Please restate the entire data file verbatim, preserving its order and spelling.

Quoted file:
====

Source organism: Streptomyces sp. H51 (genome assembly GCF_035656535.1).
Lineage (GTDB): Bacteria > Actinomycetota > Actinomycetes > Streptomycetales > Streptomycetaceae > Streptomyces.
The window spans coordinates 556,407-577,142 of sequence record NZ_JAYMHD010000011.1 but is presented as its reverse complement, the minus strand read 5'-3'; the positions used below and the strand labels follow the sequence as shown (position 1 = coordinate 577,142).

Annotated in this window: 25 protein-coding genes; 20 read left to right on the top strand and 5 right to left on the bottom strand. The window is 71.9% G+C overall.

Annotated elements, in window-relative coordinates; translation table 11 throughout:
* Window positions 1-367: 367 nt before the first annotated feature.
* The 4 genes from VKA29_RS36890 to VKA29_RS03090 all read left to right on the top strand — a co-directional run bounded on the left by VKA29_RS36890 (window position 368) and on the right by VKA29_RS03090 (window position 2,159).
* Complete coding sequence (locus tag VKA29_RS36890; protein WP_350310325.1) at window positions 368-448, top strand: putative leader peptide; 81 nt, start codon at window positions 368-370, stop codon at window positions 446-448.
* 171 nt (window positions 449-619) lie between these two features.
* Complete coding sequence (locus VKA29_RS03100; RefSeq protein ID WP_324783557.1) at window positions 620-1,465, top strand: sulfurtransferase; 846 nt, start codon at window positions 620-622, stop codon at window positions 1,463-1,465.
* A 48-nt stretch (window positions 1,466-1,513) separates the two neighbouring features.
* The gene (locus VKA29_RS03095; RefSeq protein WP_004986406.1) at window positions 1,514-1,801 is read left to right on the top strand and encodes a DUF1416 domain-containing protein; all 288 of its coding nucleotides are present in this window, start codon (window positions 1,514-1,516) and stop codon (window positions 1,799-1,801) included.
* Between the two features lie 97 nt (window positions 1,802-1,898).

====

Source organism: Streptomyces sp. H51 (genome assembly GCF_035656535.1).
Lineage (GTDB): Bacteria > Actinomycetota > Actinomycetes > Streptomycetales > Streptomycetaceae > Streptomyces.
The window spans coordinates 556,407-577,142 of sequence record NZ_JAYMHD010000011.1 but is presented as its reverse complement, the minus strand read 5'-3'; the positions used below and the strand labels follow the sequence as shown (position 1 = coordinate 577,142).

Annotated in this window: 25 protein-coding genes; 20 read left to right on the top strand and 5 right to left on the bottom strand. The window is 71.9% G+C overall.

Annotated elements, in window-relative coordinates; translation table 11 throughout:
* Window positions 1-367: 367 nt before the first annotated feature.
* The 4 genes from VKA29_RS36890 to VKA29_RS03090 all read left to right on the top strand — a co-directional run bounded on the left by VKA29_RS36890 (window position 368) and on the right by VKA29_RS03090 (window position 2,159).
* Complete coding sequence (locus tag VKA29_RS36890; protein WP_350310325.1) at window positions 368-448, top strand: putative leader peptide; 81 nt, start codon at window positions 368-370, stop codon at window positions 446-448.
* 171 nt (window positions 449-619) lie between these two features.
* Complete coding sequence (locus VKA29_RS03100; RefSeq protein ID WP_324783557.1) at window positions 620-1,465, top strand: sulfurtransferase; 846 nt, start codon at window positions 620-622, stop codon at window positions 1,463-1,465.
* A 48-nt stretch (window positions 1,466-1,513) separates the two neighbouring features.
* The gene (locus VKA29_RS03095; RefSeq protein WP_004986406.1) at window positions 1,514-1,801 is read left to right on the top strand and encodes a DUF1416 domain-containing protein; all 288 of its coding nucleotides are present in this window, start codon (window positions 1,514-1,516) and stop codon (window positions 1,799-1,801) included.
* Between the two features lie 97 nt (window positions 1,802-1,898).